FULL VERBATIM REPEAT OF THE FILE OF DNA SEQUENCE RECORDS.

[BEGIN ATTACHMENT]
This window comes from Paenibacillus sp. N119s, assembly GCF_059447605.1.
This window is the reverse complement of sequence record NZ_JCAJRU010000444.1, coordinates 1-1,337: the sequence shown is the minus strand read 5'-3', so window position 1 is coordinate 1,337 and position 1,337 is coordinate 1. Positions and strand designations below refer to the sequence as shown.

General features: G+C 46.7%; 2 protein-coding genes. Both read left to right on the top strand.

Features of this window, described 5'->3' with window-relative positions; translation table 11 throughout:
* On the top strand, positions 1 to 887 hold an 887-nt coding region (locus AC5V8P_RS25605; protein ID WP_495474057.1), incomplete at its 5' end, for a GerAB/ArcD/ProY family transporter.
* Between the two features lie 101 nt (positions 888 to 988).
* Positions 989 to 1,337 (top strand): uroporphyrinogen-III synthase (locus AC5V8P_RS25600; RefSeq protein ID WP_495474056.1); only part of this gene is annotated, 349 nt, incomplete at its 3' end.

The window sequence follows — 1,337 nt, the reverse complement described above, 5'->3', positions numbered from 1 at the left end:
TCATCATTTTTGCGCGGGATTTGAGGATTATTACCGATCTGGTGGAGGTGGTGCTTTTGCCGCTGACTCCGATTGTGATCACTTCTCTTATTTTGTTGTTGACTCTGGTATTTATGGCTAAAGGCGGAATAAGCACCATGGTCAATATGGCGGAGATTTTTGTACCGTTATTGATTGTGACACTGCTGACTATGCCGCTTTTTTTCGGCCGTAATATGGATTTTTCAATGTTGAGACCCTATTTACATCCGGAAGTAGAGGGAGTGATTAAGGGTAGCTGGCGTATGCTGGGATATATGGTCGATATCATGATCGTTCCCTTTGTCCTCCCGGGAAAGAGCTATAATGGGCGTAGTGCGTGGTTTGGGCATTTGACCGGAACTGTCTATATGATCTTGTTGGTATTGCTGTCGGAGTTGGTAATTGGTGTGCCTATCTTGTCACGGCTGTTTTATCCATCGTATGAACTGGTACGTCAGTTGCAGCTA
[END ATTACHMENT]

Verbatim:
This window comes from Paenibacillus sp. N119s, assembly GCF_059447605.1.
This window is the reverse complement of sequence record NZ_JCAJRU010000444.1, coordinates 1-1,337: the sequence shown is the minus strand read 5'-3', so window position 1 is coordinate 1,337 and position 1,337 is coordinate 1. Positions and strand designations below refer to the sequence as shown.

General features: G+C 46.7%; 2 protein-coding genes. Both read left to right on the top strand.

Features of this window, described 5'->3' with window-relative positions; translation table 11 throughout:
* On the top strand, positions 1 to 887 hold an 887-nt coding region (locus AC5V8P_RS25605; protein ID WP_495474057.1), incomplete at its 5' end, for a GerAB/ArcD/ProY family transporter.
* Between the two features lie 101 nt (positions 888 to 988).
* Positions 989 to 1,337 (top strand): uroporphyrinogen-III synthase (locus AC5V8P_RS25600; RefSeq protein ID WP_495474056.1); only part of this gene is annotated, 349 nt, incomplete at its 3' end.

The window sequence follows — 1,337 nt, the reverse complement described above, 5'->3', positions numbered from 1 at the left end:
TCATCATTTTTGCGCGGGATTTGAGGATTATTACCGATCTGGTGGAGGTGGTGCTTTTGCCGCTGACTCCGATTGTGATCACTTCTCTTATTTTGTTGTTGACTCTGGTATTTATGGCTAAAGGCGGAATAAGCACCATGGTCAATATGGCGGAGATTTTTGTACCGTTATTGATTGTGACACTGCTGACTATGCCGCTTTTTTTCGGCCGTAATATGGATTTTTCAATGTTGAGACCCTATTTACATCCGGAAGTAGAGGGAGTGATTAAGGGTAGCTGGCGTATGCTGGGATATATGGTCGATATCATGATCGTTCCCTTTGTCCTCCCGGGAAAGAGCTATAATGGGCGTAGTGCGTGGTTTGGGCATTTGACCGGAACTGTCTATATGATCTTGTTGGTATTGCTGTCGGAGTTGGTAATTGGTGTGCCTATCTTGTCACGGCTGTTTTATCCATCGTATGAACTGGTACGTCAGTTGCAGCTA